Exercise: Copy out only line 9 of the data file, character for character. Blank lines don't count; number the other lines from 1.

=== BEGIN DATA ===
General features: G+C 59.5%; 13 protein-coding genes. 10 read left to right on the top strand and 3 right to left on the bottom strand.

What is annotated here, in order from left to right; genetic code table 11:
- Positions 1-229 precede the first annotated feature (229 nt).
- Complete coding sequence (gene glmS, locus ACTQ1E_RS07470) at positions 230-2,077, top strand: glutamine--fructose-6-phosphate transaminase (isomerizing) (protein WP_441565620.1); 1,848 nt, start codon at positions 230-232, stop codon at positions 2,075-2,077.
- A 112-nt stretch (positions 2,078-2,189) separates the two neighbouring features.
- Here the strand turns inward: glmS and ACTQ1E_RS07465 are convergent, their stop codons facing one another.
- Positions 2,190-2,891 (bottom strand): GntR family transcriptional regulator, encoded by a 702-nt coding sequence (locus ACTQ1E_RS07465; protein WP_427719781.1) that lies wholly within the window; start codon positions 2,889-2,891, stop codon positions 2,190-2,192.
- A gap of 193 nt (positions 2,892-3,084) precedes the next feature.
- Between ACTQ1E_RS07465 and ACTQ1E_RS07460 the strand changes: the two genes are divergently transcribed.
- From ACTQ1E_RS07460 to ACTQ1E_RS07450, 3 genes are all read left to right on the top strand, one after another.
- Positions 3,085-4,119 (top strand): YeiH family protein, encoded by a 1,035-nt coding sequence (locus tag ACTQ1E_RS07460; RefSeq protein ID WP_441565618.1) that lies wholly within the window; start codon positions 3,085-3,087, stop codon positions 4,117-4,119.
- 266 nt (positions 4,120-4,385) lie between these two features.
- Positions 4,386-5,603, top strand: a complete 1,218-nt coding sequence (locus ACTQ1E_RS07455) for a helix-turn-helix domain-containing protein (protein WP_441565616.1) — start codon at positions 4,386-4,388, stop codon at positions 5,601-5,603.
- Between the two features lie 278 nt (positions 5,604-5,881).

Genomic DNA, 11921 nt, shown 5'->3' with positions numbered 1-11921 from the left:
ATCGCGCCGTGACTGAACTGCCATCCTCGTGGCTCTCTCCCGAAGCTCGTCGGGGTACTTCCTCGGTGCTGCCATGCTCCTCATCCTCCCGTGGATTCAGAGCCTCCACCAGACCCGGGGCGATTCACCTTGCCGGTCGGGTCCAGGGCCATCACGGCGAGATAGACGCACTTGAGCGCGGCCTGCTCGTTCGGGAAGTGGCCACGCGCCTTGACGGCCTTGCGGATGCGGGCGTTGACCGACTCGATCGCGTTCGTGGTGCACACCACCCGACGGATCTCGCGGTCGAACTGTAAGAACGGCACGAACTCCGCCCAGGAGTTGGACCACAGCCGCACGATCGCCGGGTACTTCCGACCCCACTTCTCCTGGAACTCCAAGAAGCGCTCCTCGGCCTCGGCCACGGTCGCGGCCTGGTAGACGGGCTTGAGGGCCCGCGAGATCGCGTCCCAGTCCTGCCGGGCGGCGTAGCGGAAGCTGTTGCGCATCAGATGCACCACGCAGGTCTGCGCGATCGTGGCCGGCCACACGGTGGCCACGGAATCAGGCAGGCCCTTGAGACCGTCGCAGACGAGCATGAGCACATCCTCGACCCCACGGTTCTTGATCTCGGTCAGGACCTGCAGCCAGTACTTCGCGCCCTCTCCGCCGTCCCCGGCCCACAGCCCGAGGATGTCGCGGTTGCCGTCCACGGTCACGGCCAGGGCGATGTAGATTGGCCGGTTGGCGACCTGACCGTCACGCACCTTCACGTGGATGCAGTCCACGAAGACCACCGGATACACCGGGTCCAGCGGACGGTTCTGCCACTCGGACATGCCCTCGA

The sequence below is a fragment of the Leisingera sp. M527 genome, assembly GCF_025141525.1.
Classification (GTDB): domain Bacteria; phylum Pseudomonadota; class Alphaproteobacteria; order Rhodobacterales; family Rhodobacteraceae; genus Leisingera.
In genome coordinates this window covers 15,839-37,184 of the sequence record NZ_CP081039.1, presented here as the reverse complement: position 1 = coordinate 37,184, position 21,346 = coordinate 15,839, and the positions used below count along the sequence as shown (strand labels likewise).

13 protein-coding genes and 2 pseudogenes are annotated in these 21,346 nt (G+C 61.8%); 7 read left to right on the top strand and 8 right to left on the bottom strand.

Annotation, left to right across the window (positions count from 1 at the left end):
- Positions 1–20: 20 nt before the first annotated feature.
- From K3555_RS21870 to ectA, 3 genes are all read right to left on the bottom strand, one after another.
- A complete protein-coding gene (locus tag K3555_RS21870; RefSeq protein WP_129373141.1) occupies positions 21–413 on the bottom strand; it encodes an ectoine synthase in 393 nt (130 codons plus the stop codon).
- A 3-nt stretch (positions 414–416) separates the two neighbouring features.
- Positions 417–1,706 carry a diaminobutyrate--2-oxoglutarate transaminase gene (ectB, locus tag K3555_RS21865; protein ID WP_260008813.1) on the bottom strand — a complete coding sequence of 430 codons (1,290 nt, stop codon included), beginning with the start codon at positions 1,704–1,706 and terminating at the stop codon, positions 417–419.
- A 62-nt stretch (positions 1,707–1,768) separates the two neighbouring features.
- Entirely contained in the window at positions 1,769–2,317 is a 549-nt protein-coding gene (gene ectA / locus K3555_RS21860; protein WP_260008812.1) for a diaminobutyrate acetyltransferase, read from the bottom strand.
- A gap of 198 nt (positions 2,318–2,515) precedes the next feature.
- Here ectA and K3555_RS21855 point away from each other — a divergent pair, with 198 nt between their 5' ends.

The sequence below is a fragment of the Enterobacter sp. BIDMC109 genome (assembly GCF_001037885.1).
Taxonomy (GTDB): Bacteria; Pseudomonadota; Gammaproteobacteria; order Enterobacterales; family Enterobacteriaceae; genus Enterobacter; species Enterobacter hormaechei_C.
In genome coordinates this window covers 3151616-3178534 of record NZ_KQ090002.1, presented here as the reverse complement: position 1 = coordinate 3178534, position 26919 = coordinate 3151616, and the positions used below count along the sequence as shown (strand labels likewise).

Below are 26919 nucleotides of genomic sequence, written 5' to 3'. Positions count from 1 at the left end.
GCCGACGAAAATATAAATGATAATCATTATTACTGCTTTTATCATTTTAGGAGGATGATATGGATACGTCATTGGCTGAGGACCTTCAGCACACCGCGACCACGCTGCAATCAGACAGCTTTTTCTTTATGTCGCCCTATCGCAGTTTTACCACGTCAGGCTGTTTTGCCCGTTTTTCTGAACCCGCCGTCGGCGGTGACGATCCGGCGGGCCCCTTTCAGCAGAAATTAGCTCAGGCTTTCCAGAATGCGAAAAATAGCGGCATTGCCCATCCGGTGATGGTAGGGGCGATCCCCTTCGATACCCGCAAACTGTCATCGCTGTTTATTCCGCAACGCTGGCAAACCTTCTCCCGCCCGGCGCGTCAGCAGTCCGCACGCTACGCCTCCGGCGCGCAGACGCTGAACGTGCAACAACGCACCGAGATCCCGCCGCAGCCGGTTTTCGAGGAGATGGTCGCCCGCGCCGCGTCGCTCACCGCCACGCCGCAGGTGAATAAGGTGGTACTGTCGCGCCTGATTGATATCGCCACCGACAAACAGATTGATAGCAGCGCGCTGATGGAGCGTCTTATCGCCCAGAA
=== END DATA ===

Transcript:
- Between ACTQ1E_RS07465 and ACTQ1E_RS07460 the strand changes: the two genes are divergently transcribed.